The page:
Thank you to those who attended– I hope that you enjoyed the company, the art, and all of the wine. Life in New York City gets hectic, so it was great to catch up with the people I hadn’t seen in months and so nice to meet those of you whom I hadn’t met previously.
Developing this piece — called Nostalgia — required using new methods: experimenting with electricity and structural engineering. I reached out to Chris Darsow, the owner of Art Force, to help me in these areas.
The inspiration for Nostalgia came as a byproduct of working with Raydoor’s founder, Luke Seigal, who’d invited me to participate in his gallery show, named Division. The show was unique in that he provided his custom, translucent doors as a surface for each artist’s vision.
Each door contained acrylic panels which, when painted upon, produced the effect of stained glass. I decided to recreate this effect using a light source encased within the structure of my towers.
My plan was to bring my traditionally two-dimensional Rorschach paintings into the third dimension and create a fully-immersive experience. I began by painting ten acrylic panels. When layered, these panels created a parallaxing visual effect which gave them an illusion of depth. Then I reconstructed LED light bulbs to amplify the flow of light through the towers.
After three months of experimentation and construction, I managed to complete the first of my two towers. The next tower took me just two weeks to bring from my mind into the tangible world.
When finished, the towers stood eight feet tall.
During Art Basel, my work was placed next to the entrance to Nobu in Miami’s Eden Roc hotel. Seeing my art activate the space of a world-renowned brand filled me with pride, as did the many little pings and vibrations of my phone notifications. People from all walks of life had been sharing selfies and videos of themselves with the piece.
The public’s reaction made me realize how incredible it would be to showcase my work across a vast scale. I envisioned building thirty-four new light towers, one for each Nobu in the U.S.
It's stunning to me how a small project like the Division show can lead to other, larger projects. In the span of just three months, painting on a sliding door led me to create an eight-foot tall light installation for the world’s most recognized Japanese restaurant.
Unexpected partnerships often lead to my best work. There’s a certain freedom in moving from one creative project to the next, never knowing exactly what is around the corner.
P.S.– the creation of these light towers would not have been possible without the assistance of Faulkner Plastic, who went above and beyond by providing all of the materials, storage, and more for this project.
I recently took the L train into Manhattan to meet some friends for dinner.
If you’ve ever taken the L–– first of all, I’m sorry. Riding the L line is a case study on the human condition within New York.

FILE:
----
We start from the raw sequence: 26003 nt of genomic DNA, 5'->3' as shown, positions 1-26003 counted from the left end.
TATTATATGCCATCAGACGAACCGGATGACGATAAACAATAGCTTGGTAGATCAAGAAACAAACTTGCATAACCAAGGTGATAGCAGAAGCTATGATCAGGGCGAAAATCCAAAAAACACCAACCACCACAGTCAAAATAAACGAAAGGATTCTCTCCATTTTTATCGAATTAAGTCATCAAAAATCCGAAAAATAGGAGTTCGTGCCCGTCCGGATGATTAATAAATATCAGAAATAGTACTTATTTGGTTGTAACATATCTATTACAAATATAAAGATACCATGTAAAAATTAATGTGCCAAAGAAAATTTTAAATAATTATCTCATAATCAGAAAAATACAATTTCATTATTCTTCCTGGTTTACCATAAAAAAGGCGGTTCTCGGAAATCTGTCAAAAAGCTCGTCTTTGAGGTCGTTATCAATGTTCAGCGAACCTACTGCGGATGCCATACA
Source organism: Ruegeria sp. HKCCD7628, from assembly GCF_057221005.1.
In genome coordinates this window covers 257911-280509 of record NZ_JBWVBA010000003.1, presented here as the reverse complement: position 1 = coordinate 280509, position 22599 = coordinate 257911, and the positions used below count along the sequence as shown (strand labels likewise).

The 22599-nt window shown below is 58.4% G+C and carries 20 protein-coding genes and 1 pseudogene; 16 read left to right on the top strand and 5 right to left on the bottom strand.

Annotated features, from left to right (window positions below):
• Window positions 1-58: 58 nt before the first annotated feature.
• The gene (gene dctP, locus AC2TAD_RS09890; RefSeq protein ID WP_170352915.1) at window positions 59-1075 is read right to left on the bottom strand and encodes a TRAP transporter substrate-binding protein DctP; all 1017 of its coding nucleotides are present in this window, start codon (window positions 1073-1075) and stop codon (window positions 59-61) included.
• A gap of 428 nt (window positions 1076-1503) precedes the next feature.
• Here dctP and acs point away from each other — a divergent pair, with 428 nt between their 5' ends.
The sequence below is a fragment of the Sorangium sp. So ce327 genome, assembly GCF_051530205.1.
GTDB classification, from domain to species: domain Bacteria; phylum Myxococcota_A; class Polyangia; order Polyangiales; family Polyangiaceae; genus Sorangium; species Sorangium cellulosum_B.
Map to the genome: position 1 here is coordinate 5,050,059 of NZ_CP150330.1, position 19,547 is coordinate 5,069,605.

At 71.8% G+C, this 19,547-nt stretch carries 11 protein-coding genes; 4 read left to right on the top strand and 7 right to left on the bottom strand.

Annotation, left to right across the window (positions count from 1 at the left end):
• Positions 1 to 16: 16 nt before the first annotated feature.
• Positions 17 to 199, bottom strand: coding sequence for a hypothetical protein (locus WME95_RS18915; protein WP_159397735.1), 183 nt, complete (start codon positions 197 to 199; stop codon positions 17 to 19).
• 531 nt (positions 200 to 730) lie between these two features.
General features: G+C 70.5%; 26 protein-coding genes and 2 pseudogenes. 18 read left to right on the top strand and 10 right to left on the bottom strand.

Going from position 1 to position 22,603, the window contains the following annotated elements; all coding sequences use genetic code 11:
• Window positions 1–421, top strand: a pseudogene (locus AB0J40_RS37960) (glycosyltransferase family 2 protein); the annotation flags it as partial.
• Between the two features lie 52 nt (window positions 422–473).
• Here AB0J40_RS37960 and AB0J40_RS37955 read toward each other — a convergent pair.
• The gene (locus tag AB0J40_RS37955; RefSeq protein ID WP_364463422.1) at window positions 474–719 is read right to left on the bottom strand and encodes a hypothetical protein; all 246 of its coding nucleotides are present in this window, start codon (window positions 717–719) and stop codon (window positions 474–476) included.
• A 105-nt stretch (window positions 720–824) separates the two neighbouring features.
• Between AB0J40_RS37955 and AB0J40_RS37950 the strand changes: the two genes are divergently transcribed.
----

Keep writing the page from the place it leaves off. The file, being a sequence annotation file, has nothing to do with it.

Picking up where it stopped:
When the train pulled into the Montrose Street station, an older gentleman wearing a fedora boarded my car. Normally I wouldn’t have thought twice about him. But moments after the train pulled out of the station he began to loudly yell into a slice of mango, which he held to his ear as if it were a cell phone.
I’ve lived in New York for a lot of my life, and I don’t typically react to its inhabitants’ peculiarities. But something about the intensity with which he fought the slice of mango made me pull out my notebook and inscribe the word: “mangophone”.
A woman who was seated next to me saw what I had written and laughed. Then she pointed to a rough drawing I’d sketched out in the margins and asked if I was an artist. I told her that I was.
“Lucky you,” she said. “I’m a lawyer. My notebooks are full of doodles too, but they don’t look like yours.”
When she got off the train at Union Square, I was still thinking about what she’d said to me. The idea that someone in a career so far removed from my own could practice the same method of reflection as I do was interesting.
Notebooks are full of secrets, and hopes, and plans. They’re a place for private reflection, for rants and raves. They’re for making lists and making art and everything in between.
By the time I got off of the L, I’d already written down my launch strategy and begun to sketch my design.
My notebook is an almanac to creation: an eccentric log of thoughts and feelings which I use to form concepts for my art when I’m back in the studio. It’s a tool I use when I paint, as much a part of the process as the canvas or my brushes.
When the lawyer from the L train clued me in to the importance of her own notebook, I knew that I wanted to share this part of my artistic process with the world.
And what better way to do so than by releasing a Makewell Art notebook?
When it comes to these Makewell Art notebooks, you can judge a book by its cover. I hope that these Makewell Art notebooks bring you as much clarity and creativity as my sketchbooks have always brought me.
She was poignant. And hideous.
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